Tragedy Girls is a festival stand-out: the horror comedy featuring two break-out stars that you’ve been waiting for.
Let’s bitch it out…
I heard great things about Tragedy Girls from my Bloody Disgusting friend Trace Thurman, so I was eager to check out a screening. The film has been described as Heathers for a new generation, which is pretty significant claim, but the comparison is apt given the tone and subject matter.
“Tragedy Girls” is the name of the blog of two aspiring serial killers, high school seniors McKayla (Alexandra Shipp) and Sadie (Briana Hildebrand). The film opens as they lay a trap for local predator Lowell (Kevin Durand), who they hope will act as their mentor. The besties plan to build on Lowell’s killing spree to secure their own legacy, becoming famous – or is it notorious? – in the process. And if this means disposing of the competition – be it romantic, academic or popular – they’re ready to do whatever it takes to get the likes, retweets and exposure that they think they deserve.
The film, by Tyler MacIntyre, features pretty transparent commentary on the nature of celebrity and the damaging impact of social media. McKayla and Sadie are obsessed with their online presence, checking their phones regularly to see how their videos and posts are performing. MacIntyre visually represents this using little cartoon icons and reinforces the girls’ clever, albeit amateur, talents in a video they create with the help of Sadie’s admirer Jordan (Jack Quaid) about the distinction between serial and mass murderers. If I have one criticism of the film, it is that the alarmist message about the dangers of social media narcissism is too easy and facile. Certainly the girls’ desire for fame directly contributes to at least one murder (Josh Hutcherson, playing McKayla’s lady-killing ex, is hilariously dispatched because he has more followers and refuses to give them a shout-out), but the girls have clearly been sociopaths for quite some time. If anything, their bizarre lack of empathy as the bodies pile up, in combination with their willingness to convert school memorials and television interviews into plugs for their blog, would immediately put them on the police’s radar in real life.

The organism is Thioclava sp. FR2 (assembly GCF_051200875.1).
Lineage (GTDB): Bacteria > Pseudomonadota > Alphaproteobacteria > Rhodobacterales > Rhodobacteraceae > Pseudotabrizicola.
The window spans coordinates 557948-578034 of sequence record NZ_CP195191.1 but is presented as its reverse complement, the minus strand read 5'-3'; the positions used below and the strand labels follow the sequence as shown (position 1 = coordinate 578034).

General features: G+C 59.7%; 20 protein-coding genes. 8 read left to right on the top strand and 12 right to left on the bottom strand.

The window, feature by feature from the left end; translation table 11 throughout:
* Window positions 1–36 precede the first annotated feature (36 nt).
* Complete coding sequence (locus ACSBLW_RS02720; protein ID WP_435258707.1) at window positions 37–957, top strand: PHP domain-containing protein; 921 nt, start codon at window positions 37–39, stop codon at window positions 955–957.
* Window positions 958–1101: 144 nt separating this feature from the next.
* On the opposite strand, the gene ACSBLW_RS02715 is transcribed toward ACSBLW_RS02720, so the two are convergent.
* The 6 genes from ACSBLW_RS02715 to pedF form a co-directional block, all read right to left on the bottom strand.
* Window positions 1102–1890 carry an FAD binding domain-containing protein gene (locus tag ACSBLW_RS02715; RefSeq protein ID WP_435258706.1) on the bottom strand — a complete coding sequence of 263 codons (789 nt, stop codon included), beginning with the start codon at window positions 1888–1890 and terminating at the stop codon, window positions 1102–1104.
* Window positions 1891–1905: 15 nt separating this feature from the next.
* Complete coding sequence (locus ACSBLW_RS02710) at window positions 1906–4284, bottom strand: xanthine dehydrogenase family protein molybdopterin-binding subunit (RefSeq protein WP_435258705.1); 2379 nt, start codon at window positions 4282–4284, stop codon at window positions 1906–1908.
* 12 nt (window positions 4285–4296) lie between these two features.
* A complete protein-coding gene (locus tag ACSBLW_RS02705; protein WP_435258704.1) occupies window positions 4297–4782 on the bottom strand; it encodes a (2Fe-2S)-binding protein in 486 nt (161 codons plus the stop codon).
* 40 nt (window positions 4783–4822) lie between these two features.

These are minor criticisms, however, because the film is so much damn fun. Shipp and Hildebrand (already stars on the rise thanks to their roles in the X-Men and Deadpool franchises) exude star quality, commanding attention whenever they are on screen. The dialogue perfectly captures the way teens speak, and both actresses sell the whip-smart slang with conviction and attitude. The film gets a lot of comedic mileage – because this is undoubtedly a horror comedy, albeit a black one – from their facial reactions and their diminutive status, playing on the perception that girls couldn’t possibly be involved in such heinous acts. Of course anyone who has seen Heathers knows better.
The film’s other strength is McIntyre and co-screenwriter Chris Lee Hill’s clear reverence for horror films. This is a film that will work for mainstream audiences, but there are references galore to horror classics, both in the dialogue and the plot. Hell, the setting of the climax is prom (which Carrie enthusiasts will quickly predict the outcome of). Sidebar: I love that the girls know all about the horror icons, but McKaylah can’t be bothered to learn Dario Argento’s name.
The Bottom Line: Tragedy Girls is great fun – a comedy slasher that tickles the funny bone, delivers the action and gore and cements the star power of leads Shipp and Hildebrand. Bonus points for the latter’s earring game, which is frequently one-eared and gorgeous. Between this and Better Watch Out and Mayhem, horror comedy is having a moment and I couldn’t be happier.